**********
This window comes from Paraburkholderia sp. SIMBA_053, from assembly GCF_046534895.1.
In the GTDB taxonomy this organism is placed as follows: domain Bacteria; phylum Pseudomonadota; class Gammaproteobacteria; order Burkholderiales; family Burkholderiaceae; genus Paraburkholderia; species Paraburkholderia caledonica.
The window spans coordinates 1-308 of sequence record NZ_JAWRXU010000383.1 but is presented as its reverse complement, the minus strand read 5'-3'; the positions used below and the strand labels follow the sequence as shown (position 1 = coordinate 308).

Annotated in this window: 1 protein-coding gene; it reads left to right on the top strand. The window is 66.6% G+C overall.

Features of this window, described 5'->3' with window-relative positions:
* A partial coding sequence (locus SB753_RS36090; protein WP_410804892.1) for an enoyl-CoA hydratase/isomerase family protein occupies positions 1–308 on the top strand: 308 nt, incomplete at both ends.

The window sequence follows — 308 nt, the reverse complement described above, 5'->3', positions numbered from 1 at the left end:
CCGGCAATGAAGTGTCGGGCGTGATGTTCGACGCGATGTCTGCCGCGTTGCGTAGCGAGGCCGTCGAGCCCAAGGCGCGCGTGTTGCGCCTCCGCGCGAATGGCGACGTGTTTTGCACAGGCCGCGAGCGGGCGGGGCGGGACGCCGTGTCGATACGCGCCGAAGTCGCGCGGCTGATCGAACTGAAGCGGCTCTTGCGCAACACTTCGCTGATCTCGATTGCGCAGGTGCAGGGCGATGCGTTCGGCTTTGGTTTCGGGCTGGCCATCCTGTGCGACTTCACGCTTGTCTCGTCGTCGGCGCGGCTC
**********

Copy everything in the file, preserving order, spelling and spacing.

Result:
This window comes from Paraburkholderia sp. SIMBA_053, from assembly GCF_046534895.1.
In the GTDB taxonomy this organism is placed as follows: domain Bacteria; phylum Pseudomonadota; class Gammaproteobacteria; order Burkholderiales; family Burkholderiaceae; genus Paraburkholderia; species Paraburkholderia caledonica.
The window spans coordinates 1-308 of sequence record NZ_JAWRXU010000383.1 but is presented as its reverse complement, the minus strand read 5'-3'; the positions used below and the strand labels follow the sequence as shown (position 1 = coordinate 308).

Annotated in this window: 1 protein-coding gene; it reads left to right on the top strand. The window is 66.6% G+C overall.

Features of this window, described 5'->3' with window-relative positions:
* A partial coding sequence (locus SB753_RS36090; protein WP_410804892.1) for an enoyl-CoA hydratase/isomerase family protein occupies positions 1–308 on the top strand: 308 nt, incomplete at both ends.

The window sequence follows — 308 nt, the reverse complement described above, 5'->3', positions numbered from 1 at the left end:
CCGGCAATGAAGTGTCGGGCGTGATGTTCGACGCGATGTCTGCCGCGTTGCGTAGCGAGGCCGTCGAGCCCAAGGCGCGCGTGTTGCGCCTCCGCGCGAATGGCGACGTGTTTTGCACAGGCCGCGAGCGGGCGGGGCGGGACGCCGTGTCGATACGCGCCGAAGTCGCGCGGCTGATCGAACTGAAGCGGCTCTTGCGCAACACTTCGCTGATCTCGATTGCGCAGGTGCAGGGCGATGCGTTCGGCTTTGGTTTCGGGCTGGCCATCCTGTGCGACTTCACGCTTGTCTCGTCGTCGGCGCGGCTC